Formerly known as "Cruzers in Korea"

Wednesday, January 20, 2010

Recycling in Korea

Wednesday, January 20, 2010
Man, we only think we recycle a lot in the United States.  We've got nothing on Korea.  They recycle everything here!  Back in the US, our family probably went through 4 or 5 kitchen sized garbage bags of trash every week.  We were some trash producing fools!  Because of all the recycling that's done here in Korea, we might produce one bag of trash every two or three weeks.  It's amazing.  They even have special bags you have to buy to throw out trash that you can't recycle.  By forcing you to purchase the special bags, it gives you some motivation to recycle.  Besides, it's the law to recycle.

These are pics from our apartment's recycling center.  Most apartment complexes have trash/recycling areas like this.  They even have a "recycling dude" that hangs out in the room to make sure you're putting stuff in the right bins.  I think that's what he's doing anyway.  What the heck do I know.  He might be collecting styrofoam peanuts for all I know.  We don't have one of those guys looking over our shoulder in our apartment yet, which is a good thing.  The sorting of all the recyclables takes a little bit of getting used to.  I'm still not sure if we're sorting correctly.  We divide our stuff up into the following categories:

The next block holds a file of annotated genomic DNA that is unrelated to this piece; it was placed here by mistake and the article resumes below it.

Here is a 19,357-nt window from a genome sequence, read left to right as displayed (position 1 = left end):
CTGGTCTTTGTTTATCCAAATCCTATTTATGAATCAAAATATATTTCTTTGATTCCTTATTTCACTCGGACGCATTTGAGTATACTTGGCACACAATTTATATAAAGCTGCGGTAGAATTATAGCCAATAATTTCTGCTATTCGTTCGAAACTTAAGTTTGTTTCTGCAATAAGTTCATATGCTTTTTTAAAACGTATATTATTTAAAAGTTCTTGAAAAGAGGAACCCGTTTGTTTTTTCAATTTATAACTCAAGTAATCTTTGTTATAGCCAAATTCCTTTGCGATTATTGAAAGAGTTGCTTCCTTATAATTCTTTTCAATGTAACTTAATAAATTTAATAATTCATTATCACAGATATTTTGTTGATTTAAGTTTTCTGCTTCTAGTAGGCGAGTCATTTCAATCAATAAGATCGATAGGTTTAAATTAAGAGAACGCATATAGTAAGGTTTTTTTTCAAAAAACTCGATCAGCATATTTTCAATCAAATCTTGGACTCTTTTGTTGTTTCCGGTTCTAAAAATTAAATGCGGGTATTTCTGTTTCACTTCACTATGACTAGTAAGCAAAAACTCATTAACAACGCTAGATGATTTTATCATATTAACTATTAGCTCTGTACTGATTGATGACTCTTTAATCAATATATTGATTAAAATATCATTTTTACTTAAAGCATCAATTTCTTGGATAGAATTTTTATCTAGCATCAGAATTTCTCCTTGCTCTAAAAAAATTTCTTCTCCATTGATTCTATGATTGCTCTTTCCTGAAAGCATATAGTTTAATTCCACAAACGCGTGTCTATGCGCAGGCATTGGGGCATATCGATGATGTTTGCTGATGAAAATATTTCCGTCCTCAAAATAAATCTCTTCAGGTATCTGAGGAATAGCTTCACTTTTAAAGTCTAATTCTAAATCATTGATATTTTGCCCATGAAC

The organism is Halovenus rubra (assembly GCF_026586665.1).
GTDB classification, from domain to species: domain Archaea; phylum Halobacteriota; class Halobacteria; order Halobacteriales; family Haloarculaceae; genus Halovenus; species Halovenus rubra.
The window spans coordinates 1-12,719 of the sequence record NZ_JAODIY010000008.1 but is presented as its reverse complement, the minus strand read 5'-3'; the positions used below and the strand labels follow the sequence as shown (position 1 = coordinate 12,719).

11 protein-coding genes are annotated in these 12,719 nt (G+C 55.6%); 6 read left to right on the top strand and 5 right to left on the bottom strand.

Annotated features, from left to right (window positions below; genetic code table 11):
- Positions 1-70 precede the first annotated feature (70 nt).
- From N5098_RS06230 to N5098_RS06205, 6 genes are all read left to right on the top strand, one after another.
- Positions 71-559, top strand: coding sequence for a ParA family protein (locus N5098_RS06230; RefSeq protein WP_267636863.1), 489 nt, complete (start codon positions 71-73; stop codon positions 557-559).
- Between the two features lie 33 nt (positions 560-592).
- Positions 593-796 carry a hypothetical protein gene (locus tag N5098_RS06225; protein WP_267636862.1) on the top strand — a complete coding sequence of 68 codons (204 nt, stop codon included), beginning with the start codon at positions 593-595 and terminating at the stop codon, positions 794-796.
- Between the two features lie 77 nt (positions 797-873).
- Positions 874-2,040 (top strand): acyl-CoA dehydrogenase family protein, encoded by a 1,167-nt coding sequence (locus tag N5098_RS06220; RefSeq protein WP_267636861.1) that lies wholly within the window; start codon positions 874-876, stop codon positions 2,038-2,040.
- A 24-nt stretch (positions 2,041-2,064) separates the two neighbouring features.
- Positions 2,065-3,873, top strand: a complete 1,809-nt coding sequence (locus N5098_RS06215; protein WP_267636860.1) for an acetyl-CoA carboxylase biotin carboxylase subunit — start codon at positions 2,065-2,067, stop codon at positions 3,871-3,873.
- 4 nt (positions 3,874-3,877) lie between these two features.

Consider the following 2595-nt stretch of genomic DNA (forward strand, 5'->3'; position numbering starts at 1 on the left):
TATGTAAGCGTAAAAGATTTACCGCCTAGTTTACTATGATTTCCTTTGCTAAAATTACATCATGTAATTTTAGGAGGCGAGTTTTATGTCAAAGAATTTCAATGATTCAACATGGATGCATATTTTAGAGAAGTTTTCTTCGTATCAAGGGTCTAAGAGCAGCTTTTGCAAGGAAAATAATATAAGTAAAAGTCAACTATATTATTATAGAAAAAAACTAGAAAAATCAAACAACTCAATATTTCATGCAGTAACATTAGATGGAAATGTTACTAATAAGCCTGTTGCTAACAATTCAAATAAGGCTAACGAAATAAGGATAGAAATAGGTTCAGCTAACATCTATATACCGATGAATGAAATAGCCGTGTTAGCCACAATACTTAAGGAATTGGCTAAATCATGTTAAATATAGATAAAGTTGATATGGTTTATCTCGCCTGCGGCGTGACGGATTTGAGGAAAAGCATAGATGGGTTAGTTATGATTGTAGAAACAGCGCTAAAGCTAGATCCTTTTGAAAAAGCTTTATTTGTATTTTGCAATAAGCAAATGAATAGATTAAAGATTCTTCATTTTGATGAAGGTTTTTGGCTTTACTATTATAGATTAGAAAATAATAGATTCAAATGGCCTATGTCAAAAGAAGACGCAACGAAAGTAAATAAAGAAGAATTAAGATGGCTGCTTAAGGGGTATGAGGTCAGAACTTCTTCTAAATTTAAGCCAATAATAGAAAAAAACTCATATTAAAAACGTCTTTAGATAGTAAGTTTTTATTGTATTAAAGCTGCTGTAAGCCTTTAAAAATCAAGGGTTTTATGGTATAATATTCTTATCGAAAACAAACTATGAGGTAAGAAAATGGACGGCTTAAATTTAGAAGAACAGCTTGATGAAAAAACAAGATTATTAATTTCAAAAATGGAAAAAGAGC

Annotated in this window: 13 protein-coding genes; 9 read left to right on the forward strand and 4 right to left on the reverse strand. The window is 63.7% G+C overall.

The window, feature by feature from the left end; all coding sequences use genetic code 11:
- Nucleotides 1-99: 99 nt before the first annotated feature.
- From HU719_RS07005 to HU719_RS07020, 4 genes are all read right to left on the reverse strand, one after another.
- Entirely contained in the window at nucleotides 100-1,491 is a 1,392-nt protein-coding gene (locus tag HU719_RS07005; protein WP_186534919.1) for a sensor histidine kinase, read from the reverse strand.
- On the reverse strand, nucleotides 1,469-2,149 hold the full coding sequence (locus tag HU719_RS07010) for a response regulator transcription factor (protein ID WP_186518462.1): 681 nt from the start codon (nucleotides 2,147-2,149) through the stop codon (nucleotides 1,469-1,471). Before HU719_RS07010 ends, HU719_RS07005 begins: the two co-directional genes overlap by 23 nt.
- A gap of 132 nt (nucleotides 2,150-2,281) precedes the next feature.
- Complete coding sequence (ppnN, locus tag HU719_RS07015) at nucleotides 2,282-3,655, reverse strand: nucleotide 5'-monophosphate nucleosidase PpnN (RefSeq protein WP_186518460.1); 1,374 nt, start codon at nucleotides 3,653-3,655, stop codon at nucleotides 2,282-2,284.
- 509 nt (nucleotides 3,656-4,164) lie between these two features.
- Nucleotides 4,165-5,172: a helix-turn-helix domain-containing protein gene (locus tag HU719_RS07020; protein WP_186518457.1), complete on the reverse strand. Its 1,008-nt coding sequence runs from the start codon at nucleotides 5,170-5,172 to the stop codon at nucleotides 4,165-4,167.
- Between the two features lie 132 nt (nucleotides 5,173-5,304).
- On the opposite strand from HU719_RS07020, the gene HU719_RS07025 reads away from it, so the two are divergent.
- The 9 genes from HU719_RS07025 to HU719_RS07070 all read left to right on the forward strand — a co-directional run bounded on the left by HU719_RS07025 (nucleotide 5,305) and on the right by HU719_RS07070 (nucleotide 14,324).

Plastic -  grocery bags, food and container wrappers, potato chip bags, etc

Metal - aluminum cans, steel, metal hangers, foil, etc

More plastic - even divided up into different colored plastics and types

Food waste.  Ugh!

Momma looks good even when recycling.  Be thankful that you can't smell the funky odors coming from that food waste container.  It's like a combination of wet dog, kim chi and burnt panther.  That's Carol's funky smell smile just so you know.  

Recycling is expected at restaurants too.  Check out the trash and recycling setup at McDonald's.  You don't just dump everything all together like in the US.

Taking the recycling down to the recycling center is now one of CJ's regular tasks.  He does a pretty good job with it.  He used to complain about it but then he remembered that I don't like complaining and that he doesn't like going to bed at a ridiculously early hour on the weekend.

It seems as if many things in Korea are designed so that less trash is produced.  Instead of big old napkins being on restaurant tables, they put out very small and thin napkins (think toilet paper).  They have these small steel water cups in a lot of eating establishments that helps lessen the amount of trash.  With so many people in Korea in tight spaces, every bit of conservation and recycling helps.  I wonder how long it'll be before the US is forced to adopt some of these same recycling practices?

We're still gonna recycle when we get back to the US, but it's also gonna be really nice to just throw out some regular old trash without a bunch of sorting.  Can't wait.  Until next time -- C2



very interesting.

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